3642 Frieden

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3642 Frieden
Discovery [1]
Discovered byH. Gessner
Discovery siteSonneberg Obs.
Discovery date4 December 1953
Designations
MPC designation(3642) Frieden
Named after
Pax (goddess)[2]
1953 XL1 · 1936 FU
1945 BD · 1950 FK
1959 CB1 · 1959 EB1
1978 GB3 · 1982 BK8
A908 ED
main-belt · (middle)
Orbital characteristics[1]
Epoch 4 September 2017 (JD 2458000.5)
Uncertainty parameter 0
Observation arc81.03 yr (29,595 days)
Aphelion3.0142 AU
Perihelion2.5600 AU
2.7871 AU
Eccentricity0.0815
4.65 yr (1,700 days)
202.73°
0° 12m 42.48s / day
Inclination13.472°
131.30°
14.702°
Physical characteristics
Dimensions31.899±0.126 km[3]
34.168±0.310 km[4]
35.11±1.1 km[5]
35.12 km (derived)[6]
36.04±0.55 km[7]
14.491±0.003 h[8]
0.046±0.002[7]
0.0474 (derived)[6]
0.0475±0.003[5]
0.0602±0.0202[4]
0.071±0.007[3]
SMASS = C[1] · C[6]
10.73±0.50[9] · 11.0[4] · 11.2[1][5][6][7]

3642 Frieden, provisional designation 1953 XL1, is a carbonaceous asteroid from the middle region of the asteroid belt, approximately 35 kilometers in diameter. It was discovered by German astronomer Herta Gessner at Sonneberg Observatory on 4 December 1953.[10] It is named after the goddess of peace, Pax.[2]

Orbit and classification[edit]

Frieden orbits the Sun in the central main-belt at a distance of 2.6–3.0 AU once every 4 years and 8 months (1,700 days). Its orbit has an eccentricity of 0.08 and an inclination of 13° with respect to the ecliptic.[1] The body was first identified as "1908 ED" at the U.S Taunton Observatory (803) in 1908, while its first used observation was made at the Belgian Uccle Observatory 1936, extending the asteroid's observation arc by 17 years prior to its official discovery.[10]

Physical characteristics[edit]

In the SMASS classification, Frieden is a carbonaceous C-type asteroid.[1]

Diameter and albedo[edit]

According to the surveys carried out by the Infrared Astronomical Satellite IRAS, the Japanese Akari satellite, and NASA's Wide-field Infrared Survey Explorer with its subsequent NEOWISE mission, Frieden measures between 31.9 and 36.0 kilometers in diameter and its surface has an albedo between 0.046 and 0.071.[3][4][5][7] The Collaborative Asteroid Lightcurve Link derives an albedo of 0.047 and a diameter of 35.1 kilometers, based on an absolute magnitude of 11.2.[6]

Rotation period[edit]

In April 2006, a rotational lightcurve of Frieden was obtained from photometric observations by American astronomer Brian Warner at his Palmer Divide Observatory (716), Colorado. It gave a well-defined rotation period of 14.491±0.003 hours with a brightness variation of 0.13±0.02 magnitude (U=3).[8]

Naming[edit]

This minor planet was named after the German translation of the goddess Pax in the hope for peace (German: Frieden) around the world.[2] The official naming citation was published by the Minor Planet Center on 2 February 1988 (M.P.C. 12808).[11]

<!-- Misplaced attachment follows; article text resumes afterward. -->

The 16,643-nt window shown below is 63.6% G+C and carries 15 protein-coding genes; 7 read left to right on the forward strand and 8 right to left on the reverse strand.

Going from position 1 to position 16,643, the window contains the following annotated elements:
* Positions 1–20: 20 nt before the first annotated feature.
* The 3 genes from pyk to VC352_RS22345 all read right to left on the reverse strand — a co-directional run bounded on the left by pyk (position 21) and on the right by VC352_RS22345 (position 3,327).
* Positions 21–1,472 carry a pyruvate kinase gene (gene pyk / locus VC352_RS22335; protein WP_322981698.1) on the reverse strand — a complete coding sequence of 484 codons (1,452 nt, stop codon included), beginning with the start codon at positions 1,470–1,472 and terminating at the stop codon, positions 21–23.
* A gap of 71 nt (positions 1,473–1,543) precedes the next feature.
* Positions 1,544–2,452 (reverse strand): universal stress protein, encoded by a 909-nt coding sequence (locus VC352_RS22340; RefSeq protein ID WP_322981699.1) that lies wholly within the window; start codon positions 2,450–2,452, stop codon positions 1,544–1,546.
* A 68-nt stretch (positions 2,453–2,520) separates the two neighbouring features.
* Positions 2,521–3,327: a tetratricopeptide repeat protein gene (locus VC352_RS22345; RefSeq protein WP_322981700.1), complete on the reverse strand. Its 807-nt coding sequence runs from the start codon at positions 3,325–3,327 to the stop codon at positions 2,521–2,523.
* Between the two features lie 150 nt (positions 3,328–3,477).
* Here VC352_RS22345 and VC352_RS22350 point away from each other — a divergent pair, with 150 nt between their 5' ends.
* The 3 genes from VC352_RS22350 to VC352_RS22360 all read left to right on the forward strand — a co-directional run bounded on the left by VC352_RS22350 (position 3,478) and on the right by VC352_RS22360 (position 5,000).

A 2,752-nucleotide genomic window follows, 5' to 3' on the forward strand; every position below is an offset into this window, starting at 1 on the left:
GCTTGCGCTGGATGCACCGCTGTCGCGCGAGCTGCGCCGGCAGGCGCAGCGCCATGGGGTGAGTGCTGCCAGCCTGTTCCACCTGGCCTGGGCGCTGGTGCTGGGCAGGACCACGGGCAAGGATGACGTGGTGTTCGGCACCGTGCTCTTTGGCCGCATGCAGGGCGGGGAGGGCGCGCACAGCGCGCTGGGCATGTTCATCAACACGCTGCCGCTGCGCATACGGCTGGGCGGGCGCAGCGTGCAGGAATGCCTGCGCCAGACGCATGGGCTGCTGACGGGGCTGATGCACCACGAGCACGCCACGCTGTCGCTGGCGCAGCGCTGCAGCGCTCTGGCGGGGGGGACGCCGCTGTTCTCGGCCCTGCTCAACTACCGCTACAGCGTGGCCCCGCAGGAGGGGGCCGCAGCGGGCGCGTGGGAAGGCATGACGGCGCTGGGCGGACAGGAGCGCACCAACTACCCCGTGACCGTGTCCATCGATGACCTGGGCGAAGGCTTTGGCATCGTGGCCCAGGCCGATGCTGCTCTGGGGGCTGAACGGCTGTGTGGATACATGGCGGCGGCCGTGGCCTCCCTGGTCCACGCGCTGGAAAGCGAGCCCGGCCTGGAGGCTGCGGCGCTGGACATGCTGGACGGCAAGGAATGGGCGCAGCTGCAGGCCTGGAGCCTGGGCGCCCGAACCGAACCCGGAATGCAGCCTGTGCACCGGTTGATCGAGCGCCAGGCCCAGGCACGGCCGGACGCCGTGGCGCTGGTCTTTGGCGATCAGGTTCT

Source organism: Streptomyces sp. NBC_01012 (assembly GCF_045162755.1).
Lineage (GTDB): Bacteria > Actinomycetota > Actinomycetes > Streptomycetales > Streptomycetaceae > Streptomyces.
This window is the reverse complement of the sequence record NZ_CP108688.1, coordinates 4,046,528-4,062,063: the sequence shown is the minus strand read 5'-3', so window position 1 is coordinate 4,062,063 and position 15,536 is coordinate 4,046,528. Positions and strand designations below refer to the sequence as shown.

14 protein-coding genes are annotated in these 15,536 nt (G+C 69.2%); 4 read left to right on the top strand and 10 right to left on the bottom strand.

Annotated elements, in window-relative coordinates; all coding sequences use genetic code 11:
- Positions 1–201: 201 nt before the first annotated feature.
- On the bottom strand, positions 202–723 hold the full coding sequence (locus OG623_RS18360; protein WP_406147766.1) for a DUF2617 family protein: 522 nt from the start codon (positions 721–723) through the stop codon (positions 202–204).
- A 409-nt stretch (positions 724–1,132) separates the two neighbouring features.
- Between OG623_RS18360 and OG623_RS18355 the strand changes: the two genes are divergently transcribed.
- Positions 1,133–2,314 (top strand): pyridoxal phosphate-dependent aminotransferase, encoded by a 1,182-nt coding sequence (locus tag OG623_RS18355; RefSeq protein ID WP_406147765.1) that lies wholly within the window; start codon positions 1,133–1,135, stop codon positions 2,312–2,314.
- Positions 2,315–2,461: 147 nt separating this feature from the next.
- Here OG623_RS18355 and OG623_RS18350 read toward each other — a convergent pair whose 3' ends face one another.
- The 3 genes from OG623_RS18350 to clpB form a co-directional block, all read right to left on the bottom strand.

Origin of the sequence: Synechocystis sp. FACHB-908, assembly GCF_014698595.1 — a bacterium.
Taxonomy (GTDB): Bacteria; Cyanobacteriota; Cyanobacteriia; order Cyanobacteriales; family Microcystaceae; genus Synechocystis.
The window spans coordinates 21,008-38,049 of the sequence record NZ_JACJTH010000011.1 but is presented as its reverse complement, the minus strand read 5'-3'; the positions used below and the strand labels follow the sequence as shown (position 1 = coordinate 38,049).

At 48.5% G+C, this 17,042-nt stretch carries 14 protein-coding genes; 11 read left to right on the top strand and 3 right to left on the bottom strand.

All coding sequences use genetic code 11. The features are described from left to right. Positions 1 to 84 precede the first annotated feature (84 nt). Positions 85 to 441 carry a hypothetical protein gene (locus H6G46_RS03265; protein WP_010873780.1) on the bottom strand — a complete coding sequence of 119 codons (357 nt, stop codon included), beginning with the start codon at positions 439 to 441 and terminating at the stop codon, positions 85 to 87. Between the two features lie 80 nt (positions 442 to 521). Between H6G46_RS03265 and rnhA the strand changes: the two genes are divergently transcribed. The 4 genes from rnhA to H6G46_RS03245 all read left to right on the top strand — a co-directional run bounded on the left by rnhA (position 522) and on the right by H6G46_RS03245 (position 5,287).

References[edit]

  1. ^ a b c d e f "JPL Small-Body Database Browser: 3642 Frieden (1953 XL1)" (2017-03-29 last obs.). Jet Propulsion Laboratory. Retrieved 19 June 2017.
  2. ^ a b c Schmadel, Lutz D. (2007). "(3642) Frieden". Dictionary of Minor Planet Names – (3642) Frieden. Springer Berlin Heidelberg. p. 306. doi:10.1007/978-3-540-29925-7_3640. ISBN 978-3-540-00238-3.
  3. ^ a b c Masiero, Joseph R.; Grav, T.; Mainzer, A. K.; Nugent, C. R.; Bauer, J. M.; Stevenson, R.; et al. (August 2014). "Main-belt Asteroids with WISE/NEOWISE: Near-infrared Albedos". The Astrophysical Journal. 791 (2): 11. arXiv:1406.6645. Bibcode:2014ApJ...791..121M. doi:10.1088/0004-637X/791/2/121. Retrieved 14 September 2016.
  4. ^ a b c d Mainzer, A.; Grav, T.; Masiero, J.; Hand, E.; Bauer, J.; Tholen, D.; et al. (November 2011). "NEOWISE Studies of Spectrophotometrically Classified Asteroids: Preliminary Results". The Astrophysical Journal. 741 (2): 25. arXiv:1109.6407. Bibcode:2011ApJ...741...90M. doi:10.1088/0004-637X/741/2/90.
  5. ^ a b c d Tedesco, E. F.; Noah, P. V.; Noah, M.; Price, S. D. (October 2004). "IRAS Minor Planet Survey V6.0". NASA Planetary Data System. 12: IRAS-A-FPA-3-RDR-IMPS-V6.0. Bibcode:2004PDSS...12.....T. Retrieved 29 October 2016.
  6. ^ a b c d e "LCDB Data for (3642) Frieden". Asteroid Lightcurve Database (LCDB). Retrieved 29 October 2016.
  7. ^ a b c d Usui, Fumihiko; Kuroda, Daisuke; Müller, Thomas G.; Hasegawa, Sunao; Ishiguro, Masateru; Ootsubo, Takafumi; et al. (October 2011). "Asteroid Catalog Using Akari: AKARI/IRC Mid-Infrared Asteroid Survey". Publications of the Astronomical Society of Japan. 63 (5): 1117–1138. Bibcode:2011PASJ...63.1117U. doi:10.1093/pasj/63.5.1117. Retrieved 29 October 2016.
  8. ^ a b Warner, Brian D. (December 2006). "Asteroid lightcurve analysis at the Palmer Divide Observatory - March - June 2006". The Minor Planet Bulletin. 33 (4): 85–88. Bibcode:2006MPBu...33...85W. ISSN 1052-8091. Retrieved 22 August 2016.
  9. ^ Veres, Peter; Jedicke, Robert; Fitzsimmons, Alan; Denneau, Larry; Granvik, Mikael; Bolin, Bryce; et al. (November 2015). "Absolute magnitudes and slope parameters for 250,000 asteroids observed by Pan-STARRS PS1 - Preliminary results". Icarus. 261: 34–47. arXiv:1506.00762. Bibcode:2015Icar..261...34V. doi:10.1016/j.icarus.2015.08.007. Retrieved 29 October 2016.
  10. ^ a b "3642 Frieden (1953 XL1)". Minor Planet Center. Retrieved 29 October 2016.
  11. ^ "MPC/MPO/MPS Archive". Minor Planet Center. Retrieved 29 October 2016.

External links[edit]